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Proselyte Again Turns Cossack when Wife Dies

November 26, 1928
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(Jewish Telegraphic Agency)

The call of his Cossack blood, seldom, if ever, peaceful and tolerant and in particular in reference to Jews, was given as the reason for Stefan Gorkotschenko’s inability to tolerate his Jewish mother-in-law and his stepson after his Jewish wife died.

Gorkotschenko, a former member of the Petlura pogrom bands, settled in Warsaw five years ago, when he embraced Judaism and married a Jewish widow, who was the provider of the family, earning her living in a grocery store. During the five years of his marital life, Gorkotschenko severed all connections with his past, being a peaceful husband, and a pious observer of Jewish traditions and customs.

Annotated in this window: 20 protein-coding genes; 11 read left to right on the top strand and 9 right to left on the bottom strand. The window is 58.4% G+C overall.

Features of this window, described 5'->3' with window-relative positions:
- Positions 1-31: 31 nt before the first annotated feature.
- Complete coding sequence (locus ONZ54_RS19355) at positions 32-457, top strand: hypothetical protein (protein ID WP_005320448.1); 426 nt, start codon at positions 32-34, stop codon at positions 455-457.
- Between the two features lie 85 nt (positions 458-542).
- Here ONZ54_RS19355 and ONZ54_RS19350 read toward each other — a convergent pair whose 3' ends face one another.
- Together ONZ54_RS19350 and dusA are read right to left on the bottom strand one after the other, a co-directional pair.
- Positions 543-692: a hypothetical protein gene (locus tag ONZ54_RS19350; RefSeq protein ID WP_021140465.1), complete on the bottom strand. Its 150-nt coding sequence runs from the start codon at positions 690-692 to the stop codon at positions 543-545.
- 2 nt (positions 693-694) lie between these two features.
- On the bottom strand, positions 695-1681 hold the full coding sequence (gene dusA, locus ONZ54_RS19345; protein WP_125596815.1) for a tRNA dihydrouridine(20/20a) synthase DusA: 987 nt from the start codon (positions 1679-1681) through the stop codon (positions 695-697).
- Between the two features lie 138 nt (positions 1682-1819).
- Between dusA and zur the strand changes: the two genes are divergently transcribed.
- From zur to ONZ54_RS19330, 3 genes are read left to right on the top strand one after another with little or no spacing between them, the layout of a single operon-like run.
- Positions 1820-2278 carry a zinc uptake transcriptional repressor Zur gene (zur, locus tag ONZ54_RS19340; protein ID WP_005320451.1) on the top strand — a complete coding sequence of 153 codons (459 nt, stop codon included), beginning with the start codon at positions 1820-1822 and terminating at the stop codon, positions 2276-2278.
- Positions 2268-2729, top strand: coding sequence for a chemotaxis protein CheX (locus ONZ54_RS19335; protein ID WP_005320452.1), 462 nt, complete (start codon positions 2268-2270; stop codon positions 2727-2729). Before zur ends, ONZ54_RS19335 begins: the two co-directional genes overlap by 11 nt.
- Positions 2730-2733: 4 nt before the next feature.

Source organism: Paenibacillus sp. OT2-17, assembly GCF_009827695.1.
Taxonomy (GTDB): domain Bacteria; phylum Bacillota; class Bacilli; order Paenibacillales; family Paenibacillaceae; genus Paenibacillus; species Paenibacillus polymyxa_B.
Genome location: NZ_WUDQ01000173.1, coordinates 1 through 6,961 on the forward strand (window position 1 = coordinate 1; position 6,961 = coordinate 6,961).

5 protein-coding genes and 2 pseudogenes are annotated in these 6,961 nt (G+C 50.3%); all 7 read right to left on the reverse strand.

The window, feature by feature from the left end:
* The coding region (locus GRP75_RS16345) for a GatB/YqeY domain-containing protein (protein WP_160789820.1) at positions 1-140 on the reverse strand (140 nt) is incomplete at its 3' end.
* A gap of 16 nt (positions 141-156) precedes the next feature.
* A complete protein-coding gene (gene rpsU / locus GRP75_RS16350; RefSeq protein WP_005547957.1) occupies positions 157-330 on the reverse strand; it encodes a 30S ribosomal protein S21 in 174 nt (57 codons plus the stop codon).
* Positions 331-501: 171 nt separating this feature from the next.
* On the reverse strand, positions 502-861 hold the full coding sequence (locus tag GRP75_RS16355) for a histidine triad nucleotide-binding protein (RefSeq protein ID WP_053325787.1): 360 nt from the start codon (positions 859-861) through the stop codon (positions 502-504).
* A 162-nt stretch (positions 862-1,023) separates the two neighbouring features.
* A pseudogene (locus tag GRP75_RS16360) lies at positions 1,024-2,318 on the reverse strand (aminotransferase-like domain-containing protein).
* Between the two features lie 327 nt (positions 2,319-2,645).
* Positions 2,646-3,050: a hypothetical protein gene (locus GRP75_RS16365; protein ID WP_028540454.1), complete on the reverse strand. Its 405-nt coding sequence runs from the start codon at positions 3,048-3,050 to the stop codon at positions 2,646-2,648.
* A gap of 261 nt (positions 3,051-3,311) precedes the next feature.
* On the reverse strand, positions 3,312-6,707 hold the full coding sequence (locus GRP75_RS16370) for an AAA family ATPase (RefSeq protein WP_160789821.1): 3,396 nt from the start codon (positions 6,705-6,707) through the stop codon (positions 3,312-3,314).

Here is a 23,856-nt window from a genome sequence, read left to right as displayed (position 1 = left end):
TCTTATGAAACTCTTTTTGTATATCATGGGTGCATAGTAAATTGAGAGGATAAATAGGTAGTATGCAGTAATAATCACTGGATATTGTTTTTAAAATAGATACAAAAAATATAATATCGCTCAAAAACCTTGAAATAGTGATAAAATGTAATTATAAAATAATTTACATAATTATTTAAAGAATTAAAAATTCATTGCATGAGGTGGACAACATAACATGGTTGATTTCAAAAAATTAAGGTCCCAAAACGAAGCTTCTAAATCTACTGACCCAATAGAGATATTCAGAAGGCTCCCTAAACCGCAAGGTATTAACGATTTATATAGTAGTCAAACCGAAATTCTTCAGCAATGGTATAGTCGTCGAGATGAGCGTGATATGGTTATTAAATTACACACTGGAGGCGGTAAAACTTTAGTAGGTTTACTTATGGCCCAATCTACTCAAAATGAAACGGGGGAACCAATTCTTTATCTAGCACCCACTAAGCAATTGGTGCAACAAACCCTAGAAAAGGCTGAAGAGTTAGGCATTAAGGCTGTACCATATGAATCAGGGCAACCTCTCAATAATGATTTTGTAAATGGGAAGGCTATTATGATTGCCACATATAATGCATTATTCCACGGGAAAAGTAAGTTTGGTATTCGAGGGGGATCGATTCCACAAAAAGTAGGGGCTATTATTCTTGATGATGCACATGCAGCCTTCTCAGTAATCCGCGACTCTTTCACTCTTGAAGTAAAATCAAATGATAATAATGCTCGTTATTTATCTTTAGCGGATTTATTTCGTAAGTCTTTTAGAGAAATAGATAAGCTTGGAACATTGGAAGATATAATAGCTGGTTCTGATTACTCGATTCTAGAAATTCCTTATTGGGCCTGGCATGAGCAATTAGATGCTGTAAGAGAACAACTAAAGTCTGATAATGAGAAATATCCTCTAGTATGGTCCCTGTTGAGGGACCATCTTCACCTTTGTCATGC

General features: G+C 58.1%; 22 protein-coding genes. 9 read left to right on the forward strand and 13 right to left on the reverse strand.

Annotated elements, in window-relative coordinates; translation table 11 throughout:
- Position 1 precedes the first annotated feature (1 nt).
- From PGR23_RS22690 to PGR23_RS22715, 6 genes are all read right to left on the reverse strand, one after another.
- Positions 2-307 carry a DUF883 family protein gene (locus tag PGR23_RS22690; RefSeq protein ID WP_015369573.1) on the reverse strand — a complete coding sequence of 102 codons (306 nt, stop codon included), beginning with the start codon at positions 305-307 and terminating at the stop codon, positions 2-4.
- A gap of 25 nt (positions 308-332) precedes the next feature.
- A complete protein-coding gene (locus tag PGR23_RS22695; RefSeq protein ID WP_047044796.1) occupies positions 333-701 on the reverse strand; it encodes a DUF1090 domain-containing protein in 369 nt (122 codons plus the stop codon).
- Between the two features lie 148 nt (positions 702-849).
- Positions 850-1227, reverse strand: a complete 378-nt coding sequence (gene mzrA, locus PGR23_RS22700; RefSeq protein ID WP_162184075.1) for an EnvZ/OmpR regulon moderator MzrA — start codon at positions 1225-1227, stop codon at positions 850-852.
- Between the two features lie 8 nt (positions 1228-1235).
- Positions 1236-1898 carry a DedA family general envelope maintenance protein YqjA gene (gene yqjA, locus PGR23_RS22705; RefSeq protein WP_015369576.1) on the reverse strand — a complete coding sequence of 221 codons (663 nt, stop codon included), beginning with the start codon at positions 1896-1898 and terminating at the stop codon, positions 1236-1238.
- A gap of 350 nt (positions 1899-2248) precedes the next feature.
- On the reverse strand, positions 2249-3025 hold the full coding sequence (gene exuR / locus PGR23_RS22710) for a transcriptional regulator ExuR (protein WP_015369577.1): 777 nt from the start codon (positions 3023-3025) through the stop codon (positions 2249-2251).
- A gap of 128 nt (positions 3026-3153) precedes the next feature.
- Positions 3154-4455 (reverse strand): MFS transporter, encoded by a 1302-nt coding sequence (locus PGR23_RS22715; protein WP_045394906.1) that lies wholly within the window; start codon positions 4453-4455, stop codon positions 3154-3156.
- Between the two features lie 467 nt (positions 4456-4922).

Now, when his wife died, the proselyte declared that his Cossack blood has reawakened and for this reason he cannot longer bear the presence of his Jewish mother-in-law, an aged woman, and young stepson. He summarily ejected them from his household. The story is made the most of in the daily chronicles of the Warsaw Yiddish press.

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